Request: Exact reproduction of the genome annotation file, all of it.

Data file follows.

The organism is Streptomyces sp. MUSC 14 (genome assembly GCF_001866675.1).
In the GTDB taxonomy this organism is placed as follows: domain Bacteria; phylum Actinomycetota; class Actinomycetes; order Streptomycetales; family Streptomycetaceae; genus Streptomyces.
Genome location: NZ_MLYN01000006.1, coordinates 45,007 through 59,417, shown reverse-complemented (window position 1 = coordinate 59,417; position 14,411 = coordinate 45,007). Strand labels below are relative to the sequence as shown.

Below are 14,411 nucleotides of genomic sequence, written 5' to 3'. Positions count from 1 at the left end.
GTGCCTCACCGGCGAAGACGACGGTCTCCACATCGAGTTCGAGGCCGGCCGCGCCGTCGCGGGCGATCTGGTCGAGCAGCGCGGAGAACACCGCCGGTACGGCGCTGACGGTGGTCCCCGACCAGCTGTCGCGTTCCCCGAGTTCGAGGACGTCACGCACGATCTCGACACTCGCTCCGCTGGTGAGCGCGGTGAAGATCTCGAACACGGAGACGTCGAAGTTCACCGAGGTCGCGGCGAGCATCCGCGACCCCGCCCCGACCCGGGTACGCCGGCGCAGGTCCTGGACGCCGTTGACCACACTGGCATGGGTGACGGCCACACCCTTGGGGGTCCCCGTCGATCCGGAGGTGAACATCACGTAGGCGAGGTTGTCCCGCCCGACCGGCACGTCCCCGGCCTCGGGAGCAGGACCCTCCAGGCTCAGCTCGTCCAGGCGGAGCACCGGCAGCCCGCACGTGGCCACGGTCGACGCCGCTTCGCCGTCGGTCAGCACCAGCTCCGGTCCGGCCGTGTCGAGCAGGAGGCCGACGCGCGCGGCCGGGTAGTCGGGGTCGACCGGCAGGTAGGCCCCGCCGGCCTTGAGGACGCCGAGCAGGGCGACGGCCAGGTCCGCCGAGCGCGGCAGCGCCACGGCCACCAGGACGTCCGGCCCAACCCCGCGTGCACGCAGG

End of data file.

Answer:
The organism is Streptomyces sp. MUSC 14 (genome assembly GCF_001866675.1).
In the GTDB taxonomy this organism is placed as follows: domain Bacteria; phylum Actinomycetota; class Actinomycetes; order Streptomycetales; family Streptomycetaceae; genus Streptomyces.
Genome location: NZ_MLYN01000006.1, coordinates 45,007 through 59,417, shown reverse-complemented (window position 1 = coordinate 59,417; position 14,411 = coordinate 45,007). Strand labels below are relative to the sequence as shown.

Below are 14,411 nucleotides of genomic sequence, written 5' to 3'. Positions count from 1 at the left end.
GTGCCTCACCGGCGAAGACGACGGTCTCCACATCGAGTTCGAGGCCGGCCGCGCCGTCGCGGGCGATCTGGTCGAGCAGCGCGGAGAACACCGCCGGTACGGCGCTGACGGTGGTCCCCGACCAGCTGTCGCGTTCCCCGAGTTCGAGGACGTCACGCACGATCTCGACACTCGCTCCGCTGGTGAGCGCGGTGAAGATCTCGAACACGGAGACGTCGAAGTTCACCGAGGTCGCGGCGAGCATCCGCGACCCCGCCCCGACCCGGGTACGCCGGCGCAGGTCCTGGACGCCGTTGACCACACTGGCATGGGTGACGGCCACACCCTTGGGGGTCCCCGTCGATCCGGAGGTGAACATCACGTAGGCGAGGTTGTCCCGCCCGACCGGCACGTCCCCGGCCTCGGGAGCAGGACCCTCCAGGCTCAGCTCGTCCAGGCGGAGCACCGGCAGCCCGCACGTGGCCACGGTCGACGCCGCTTCGCCGTCGGTCAGCACCAGCTCCGGTCCGGCCGTGTCGAGCAGGAGGCCGACGCGCGCGGCCGGGTAGTCGGGGTCGACCGGCAGGTAGGCCCCGCCGGCCTTGAGGACGCCGAGCAGGGCGACGGCCAGGTCCGCCGAGCGCGGCAGCGCCACGGCCACCAGGACGTCCGGCCCAACCCCGCGTGCACGCAGG